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Estimating Allele Frequencies from Recessive Homozygote Frequency
If Hardy-Weinberg equilibrium is assumed (an assumption we will examine shortly), it is possible to estimate the allele frequencies for a gene that shows complete dominance even though heterozygotes can’t be distinguished from the dominant homozygotes.
The frequency of recessive homozygotes is q 2 . Thus, the frequency of the recessive allele is the square root of this. Very simple.
For example, the recessive genetic disease PKU has a frequency in the population of about 1 in 10,000. q 2 thus equals 0.0001 (10 -4 ). The square root of this is 0.01 (10 -2 ), which implies that the frequency of the PKU allele is 0.01 and the frequency of the normal allele is 0.99. Thus the frequency of the heterozygous genotype is 2 * 0.99 * 0.01 = 0.198. Abut 2% of the population is a carrier of the PKU allele.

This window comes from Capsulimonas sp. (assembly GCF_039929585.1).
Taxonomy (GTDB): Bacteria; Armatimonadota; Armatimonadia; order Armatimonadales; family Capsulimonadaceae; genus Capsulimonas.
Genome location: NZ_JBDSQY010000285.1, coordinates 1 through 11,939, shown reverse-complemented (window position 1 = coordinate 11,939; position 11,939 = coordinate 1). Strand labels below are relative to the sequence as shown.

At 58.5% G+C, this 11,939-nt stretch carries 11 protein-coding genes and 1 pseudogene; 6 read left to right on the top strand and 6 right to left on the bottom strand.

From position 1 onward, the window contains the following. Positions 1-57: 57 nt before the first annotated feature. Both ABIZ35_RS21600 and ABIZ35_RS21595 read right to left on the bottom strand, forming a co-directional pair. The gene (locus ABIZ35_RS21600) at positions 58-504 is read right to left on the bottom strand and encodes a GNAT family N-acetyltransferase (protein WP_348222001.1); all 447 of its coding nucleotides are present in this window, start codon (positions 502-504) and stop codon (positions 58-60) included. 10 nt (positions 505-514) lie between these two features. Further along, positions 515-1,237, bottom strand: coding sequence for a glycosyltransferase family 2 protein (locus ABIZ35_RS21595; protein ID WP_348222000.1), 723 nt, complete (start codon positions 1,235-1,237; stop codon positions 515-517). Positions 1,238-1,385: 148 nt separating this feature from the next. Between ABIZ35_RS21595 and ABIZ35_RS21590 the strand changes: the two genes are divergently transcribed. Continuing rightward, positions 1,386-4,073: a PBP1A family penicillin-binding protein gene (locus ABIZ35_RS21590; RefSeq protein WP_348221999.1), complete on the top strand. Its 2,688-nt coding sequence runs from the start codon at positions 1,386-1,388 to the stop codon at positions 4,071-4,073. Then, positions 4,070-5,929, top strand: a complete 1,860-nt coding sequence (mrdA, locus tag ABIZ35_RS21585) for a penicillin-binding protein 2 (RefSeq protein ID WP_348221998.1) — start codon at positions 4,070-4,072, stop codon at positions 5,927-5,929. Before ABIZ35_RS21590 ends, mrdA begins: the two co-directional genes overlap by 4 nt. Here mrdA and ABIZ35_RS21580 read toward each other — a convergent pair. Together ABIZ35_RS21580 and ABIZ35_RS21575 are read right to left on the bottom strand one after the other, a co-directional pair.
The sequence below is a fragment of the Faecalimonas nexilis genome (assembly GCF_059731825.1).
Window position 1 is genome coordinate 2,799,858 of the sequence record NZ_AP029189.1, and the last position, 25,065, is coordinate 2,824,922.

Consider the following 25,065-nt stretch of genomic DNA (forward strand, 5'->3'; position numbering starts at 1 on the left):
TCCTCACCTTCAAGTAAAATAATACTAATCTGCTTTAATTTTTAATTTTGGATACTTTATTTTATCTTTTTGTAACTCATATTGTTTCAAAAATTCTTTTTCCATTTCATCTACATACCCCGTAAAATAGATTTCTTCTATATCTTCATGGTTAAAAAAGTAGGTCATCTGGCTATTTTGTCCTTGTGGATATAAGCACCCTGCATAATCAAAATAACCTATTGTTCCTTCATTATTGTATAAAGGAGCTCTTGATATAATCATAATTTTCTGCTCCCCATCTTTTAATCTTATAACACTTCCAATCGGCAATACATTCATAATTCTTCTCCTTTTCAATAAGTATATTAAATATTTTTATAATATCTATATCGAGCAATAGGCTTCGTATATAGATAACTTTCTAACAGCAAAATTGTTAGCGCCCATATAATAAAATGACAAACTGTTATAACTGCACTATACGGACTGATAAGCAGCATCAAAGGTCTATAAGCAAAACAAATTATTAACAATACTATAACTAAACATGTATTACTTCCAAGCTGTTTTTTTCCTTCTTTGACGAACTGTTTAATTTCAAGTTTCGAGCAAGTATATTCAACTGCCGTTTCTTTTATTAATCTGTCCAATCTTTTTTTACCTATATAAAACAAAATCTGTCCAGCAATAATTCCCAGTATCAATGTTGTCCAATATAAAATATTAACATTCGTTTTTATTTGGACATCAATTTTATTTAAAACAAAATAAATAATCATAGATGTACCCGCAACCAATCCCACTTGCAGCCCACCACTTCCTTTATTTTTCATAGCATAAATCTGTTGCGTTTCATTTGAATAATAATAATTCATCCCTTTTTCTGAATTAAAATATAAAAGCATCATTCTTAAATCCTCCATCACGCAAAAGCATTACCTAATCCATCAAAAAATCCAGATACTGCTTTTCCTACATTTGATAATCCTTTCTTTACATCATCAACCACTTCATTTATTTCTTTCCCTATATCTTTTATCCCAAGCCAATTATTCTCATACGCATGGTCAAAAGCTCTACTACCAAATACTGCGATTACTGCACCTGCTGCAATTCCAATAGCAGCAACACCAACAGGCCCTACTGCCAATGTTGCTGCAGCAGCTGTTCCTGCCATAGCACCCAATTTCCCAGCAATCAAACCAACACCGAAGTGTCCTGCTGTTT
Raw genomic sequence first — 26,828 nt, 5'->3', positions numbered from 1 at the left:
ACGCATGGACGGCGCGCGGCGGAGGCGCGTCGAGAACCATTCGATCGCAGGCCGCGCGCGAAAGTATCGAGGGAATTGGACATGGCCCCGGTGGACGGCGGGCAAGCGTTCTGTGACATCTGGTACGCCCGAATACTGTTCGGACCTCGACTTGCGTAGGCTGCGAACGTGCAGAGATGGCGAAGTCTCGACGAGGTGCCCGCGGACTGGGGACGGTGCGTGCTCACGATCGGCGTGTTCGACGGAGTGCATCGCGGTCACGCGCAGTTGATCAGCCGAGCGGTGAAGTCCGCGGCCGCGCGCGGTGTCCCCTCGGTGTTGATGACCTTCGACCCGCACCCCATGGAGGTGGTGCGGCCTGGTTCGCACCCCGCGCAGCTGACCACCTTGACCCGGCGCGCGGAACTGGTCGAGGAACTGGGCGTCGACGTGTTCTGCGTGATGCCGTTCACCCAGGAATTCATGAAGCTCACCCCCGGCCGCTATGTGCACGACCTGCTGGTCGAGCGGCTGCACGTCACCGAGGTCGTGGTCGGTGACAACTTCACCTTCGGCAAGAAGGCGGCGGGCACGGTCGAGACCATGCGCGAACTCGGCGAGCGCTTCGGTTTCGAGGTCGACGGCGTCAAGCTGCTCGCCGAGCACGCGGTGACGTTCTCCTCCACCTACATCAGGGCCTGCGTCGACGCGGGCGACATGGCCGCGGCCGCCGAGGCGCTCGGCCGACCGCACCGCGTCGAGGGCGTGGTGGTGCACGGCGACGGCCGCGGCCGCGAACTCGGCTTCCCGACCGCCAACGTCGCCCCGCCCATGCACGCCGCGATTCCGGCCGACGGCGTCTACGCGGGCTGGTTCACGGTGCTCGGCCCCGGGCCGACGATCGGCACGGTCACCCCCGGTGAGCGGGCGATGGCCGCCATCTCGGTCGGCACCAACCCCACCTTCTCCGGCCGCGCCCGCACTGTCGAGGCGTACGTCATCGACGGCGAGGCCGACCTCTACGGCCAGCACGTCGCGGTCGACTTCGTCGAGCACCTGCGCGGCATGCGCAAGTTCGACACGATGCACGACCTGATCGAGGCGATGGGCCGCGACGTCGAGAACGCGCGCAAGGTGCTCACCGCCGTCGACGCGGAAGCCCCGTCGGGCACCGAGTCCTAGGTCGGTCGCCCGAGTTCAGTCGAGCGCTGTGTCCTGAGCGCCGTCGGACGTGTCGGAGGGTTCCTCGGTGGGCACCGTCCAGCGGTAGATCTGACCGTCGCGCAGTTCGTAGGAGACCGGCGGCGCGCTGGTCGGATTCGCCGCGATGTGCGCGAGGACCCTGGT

Note again: this ASSUMES H-W equilibrium, and this assumption is not always true.
Necessary Conditions for Hardy-Weinberg Equilibrium
The relationship between allele frequencies and genotype frequencies expressed by the H-W equation only holds if these 5 conditions are met. None of them is completely realistic, but all are met approximately in many populations.
If a population is not in equilibrium, it takes only 1 generation of meeting these conditions to bring it into equilibrium. Once in equilibrium, a population will stay there as long as these conditions continue to be met.